The German Meeting. An overview.

The Future of Food participants met in Sieben Linden on August 18th to 21st 2014.



After a kind welcome  with hosts Julia and Joerg on Sunday evening, the group met for the programme on Monday morning, bright eyed and bushy-tailed for a tour of Sieben Linden. The participants were interested in the history and democratic principles in operation in Sieben Linden-to see how a community co-operates and learns how to live in harmony and also what does it involve living in a community.
The group learned that the community is not food self-sufficient but that 60% of fruit and vegetables are grown and eaten on site.
As a vegetarian community on a plant based diet, we were intererested in what percentage of the overall diet this constituted-but this is a question for another day…in short most people in the village needs to work and earn money to live in the community and “Raw living” employs 8 people from the village, so it is good source of local employment-even employing one person who is from the local community as well as Sieben Lindeners.

The afternoon was spent with a trip to “Raw Living” (read Joerg’s article here) where the group were fascinated to learn about the Wholefood raw vegan business.raw-living-banner SONY DSC

Joerg makes a living from both gathering wild herbs and posting these out to people and also by selling amongst other things these new “superfoods”.  SONY DSCThis started an interesting conversation on superfoods and the Local versus Global discussion which was to happen later.

After the tour of the Raw Living Headquarters, the group split into two. Some went with Julia to visit the kitchens at Raw Living where goods are packaged and dehydrated if necessary and then visited local pear trees and admired the local sheep on the landscape. The others went to the Fruit Alleys where cherry plums, yellow and blue plums and interviews were conducted and ideas flowed from the inspiring environment where food was growing for free far away from Supermarket realities.
fruit alley

The group were motivated to create a product or two exploring the idea of free food and how people in Europe have become so alienated from nature that they are afraid to engage with free food.



This was followed on with a dip into the wild and Joerg and Monique shared their knowledge on edible wild plants growing around Sieben linden. The talk was fascinating and it was incredible to learn about how nature provides such abundant nourishment in so many flowers and so called weeds.
We had a wonderful tour of the the garden with Monique where she shared and inspired with her amazing knowledge of plants and their benefits. The day was fine, a little sunshine and a lovely setting to continue our journey in getting to know each other. The main focus was on edible plants and as we rambled through the garden we identified and tasted many lovely herbs, almost thirty plants in total including Yarrow, Cow Parsley, Ground Ivy and Malva. Many of the herbs we saw are herbs we would pass daily in our gardens and commons and yet never think to pick and put on our plates.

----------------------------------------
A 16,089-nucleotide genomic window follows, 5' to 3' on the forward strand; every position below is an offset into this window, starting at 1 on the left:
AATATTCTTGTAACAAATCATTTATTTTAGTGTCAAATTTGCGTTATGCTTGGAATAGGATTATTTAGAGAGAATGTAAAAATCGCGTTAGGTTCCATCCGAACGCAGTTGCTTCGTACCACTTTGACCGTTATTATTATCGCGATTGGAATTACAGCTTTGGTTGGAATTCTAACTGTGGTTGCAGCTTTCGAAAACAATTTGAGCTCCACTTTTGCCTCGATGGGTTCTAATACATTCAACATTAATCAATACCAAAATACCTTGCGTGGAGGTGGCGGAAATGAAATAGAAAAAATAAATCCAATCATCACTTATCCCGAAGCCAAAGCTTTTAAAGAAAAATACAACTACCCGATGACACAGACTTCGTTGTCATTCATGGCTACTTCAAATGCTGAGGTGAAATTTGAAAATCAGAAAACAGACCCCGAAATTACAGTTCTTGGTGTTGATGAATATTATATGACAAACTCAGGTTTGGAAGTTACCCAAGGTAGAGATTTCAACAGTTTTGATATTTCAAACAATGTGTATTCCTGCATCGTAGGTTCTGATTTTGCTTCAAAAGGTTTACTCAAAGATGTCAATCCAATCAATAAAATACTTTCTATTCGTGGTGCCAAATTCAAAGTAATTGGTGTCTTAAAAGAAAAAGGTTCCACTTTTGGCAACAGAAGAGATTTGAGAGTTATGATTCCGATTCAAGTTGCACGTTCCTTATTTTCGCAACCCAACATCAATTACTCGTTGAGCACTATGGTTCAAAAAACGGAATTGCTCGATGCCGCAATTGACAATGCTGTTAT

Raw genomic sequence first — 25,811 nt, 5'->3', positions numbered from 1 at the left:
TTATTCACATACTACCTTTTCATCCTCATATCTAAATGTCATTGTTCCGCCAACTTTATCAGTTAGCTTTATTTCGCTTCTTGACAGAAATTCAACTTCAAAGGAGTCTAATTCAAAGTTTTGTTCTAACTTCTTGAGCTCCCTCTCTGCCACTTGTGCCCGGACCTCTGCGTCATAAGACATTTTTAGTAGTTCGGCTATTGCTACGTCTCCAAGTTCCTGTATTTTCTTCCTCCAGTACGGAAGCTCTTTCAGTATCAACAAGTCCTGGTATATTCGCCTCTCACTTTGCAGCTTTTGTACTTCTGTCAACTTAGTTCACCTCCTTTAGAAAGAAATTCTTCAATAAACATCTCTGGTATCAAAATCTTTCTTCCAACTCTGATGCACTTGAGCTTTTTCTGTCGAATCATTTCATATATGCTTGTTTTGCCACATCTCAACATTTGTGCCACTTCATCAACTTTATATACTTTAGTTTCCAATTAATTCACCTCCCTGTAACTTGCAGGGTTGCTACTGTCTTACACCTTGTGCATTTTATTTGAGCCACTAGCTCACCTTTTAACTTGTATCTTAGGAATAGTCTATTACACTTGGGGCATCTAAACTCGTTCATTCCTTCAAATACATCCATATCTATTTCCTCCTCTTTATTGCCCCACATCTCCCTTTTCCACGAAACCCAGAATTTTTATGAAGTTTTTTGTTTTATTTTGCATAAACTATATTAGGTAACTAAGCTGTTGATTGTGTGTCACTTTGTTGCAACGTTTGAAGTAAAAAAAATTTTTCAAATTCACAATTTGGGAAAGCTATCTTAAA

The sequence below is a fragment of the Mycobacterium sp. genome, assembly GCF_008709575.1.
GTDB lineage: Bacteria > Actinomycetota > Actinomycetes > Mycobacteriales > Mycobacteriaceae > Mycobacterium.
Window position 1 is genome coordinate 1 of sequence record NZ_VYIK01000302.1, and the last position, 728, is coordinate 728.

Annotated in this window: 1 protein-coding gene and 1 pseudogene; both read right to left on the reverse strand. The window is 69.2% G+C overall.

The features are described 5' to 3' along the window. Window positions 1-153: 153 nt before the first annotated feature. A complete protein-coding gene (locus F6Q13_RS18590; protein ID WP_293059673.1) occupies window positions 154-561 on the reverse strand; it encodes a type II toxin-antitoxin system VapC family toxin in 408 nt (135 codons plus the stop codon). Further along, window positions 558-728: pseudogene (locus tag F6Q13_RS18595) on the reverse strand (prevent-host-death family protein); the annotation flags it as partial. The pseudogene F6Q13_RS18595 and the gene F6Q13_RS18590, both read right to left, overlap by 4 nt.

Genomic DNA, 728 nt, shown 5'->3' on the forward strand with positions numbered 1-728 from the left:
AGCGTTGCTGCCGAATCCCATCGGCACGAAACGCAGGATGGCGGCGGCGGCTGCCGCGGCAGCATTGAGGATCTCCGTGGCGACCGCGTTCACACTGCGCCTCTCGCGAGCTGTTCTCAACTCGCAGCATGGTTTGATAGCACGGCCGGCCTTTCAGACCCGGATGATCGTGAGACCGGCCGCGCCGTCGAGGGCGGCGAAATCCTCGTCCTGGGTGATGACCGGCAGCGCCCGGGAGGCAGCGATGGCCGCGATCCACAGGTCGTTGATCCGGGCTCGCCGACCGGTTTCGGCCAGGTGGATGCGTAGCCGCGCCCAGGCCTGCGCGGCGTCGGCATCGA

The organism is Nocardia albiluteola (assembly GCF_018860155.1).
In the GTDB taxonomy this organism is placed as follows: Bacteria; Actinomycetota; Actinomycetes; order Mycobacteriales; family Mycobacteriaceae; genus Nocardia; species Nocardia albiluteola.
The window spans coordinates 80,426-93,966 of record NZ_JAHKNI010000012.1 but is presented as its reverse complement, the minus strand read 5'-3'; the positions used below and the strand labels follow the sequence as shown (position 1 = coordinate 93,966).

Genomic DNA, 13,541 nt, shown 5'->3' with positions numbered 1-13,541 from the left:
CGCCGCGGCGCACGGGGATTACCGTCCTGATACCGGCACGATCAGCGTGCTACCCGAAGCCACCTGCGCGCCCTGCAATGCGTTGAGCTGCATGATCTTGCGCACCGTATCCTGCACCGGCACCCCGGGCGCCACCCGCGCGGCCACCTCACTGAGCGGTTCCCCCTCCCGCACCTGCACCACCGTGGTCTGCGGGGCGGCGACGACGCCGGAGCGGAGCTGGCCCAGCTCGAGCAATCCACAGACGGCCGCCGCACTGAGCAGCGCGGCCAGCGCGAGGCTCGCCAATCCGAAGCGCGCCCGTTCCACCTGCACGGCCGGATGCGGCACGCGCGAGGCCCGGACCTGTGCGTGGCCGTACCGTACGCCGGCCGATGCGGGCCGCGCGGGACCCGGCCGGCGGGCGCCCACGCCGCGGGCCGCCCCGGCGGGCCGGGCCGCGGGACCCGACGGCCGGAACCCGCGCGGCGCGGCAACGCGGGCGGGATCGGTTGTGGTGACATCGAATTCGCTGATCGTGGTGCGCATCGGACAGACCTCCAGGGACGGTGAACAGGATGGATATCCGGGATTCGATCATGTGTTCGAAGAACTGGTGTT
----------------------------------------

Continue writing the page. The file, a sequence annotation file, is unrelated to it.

A real memorable little tour and a great opportunity to connect with the food around us.


The afternoon session was spent working on products, especially posters.

Later in the afternoon we had a talk about vegan agriculture with Joerg. Read his article about it.


Our evening conversation was about the Global versus Local food topic. Quite a wave was created by it. You can read Fionnuala’s article about it!



Monique gave a talk on the 7 principals of permaculture and it was very interesting and inspiring. She also guided us to the permaculture and forest garden to explore it.

We had 2 raw food preparation sessions leaded by Julia, Trish and Agi. Check out the recipes here what we tried out!

Mini workshop on how to save tomato seeds. Small, sweet variety from the Netherlands.



On Thursday morning we helped the community in their Potato Harvest!
Than we worked more on products.

To explore about the future food production techniques we had a visit to a commercial Cholrella farm which happen to be the biggest in Europe.
chlorella factory

didi spirulina

This visit inspired Eileen to write an article on a smaller Spirulina farm where they are producing Spirulina as a sustainable answer for solving nutritional issues in Kenya. Do you feel the difference?

Our community and learning process has started more than a year ago. Seb explains in a beautiful article how we embrace experimental learning and Learning and working with the Senses.


We closed the meeting with a group evaluation.

The overview was made by:

This entry was posted in 4th Meeting, Education & Communication, Hungarian Partner on by .

About Agnes Repka

Agnes Repka is a raw living & vegan food expert with a passion for growing organic food and living a natural lifestyle. She has been sharing her experiences and visions in the last 3 years on her blog and on various lectures around Hungary. She is one half of the raw food catering team LifeKitchen ( Agnes studied catering and economy but her focus tuned more on the connection of food, health and sustainability.

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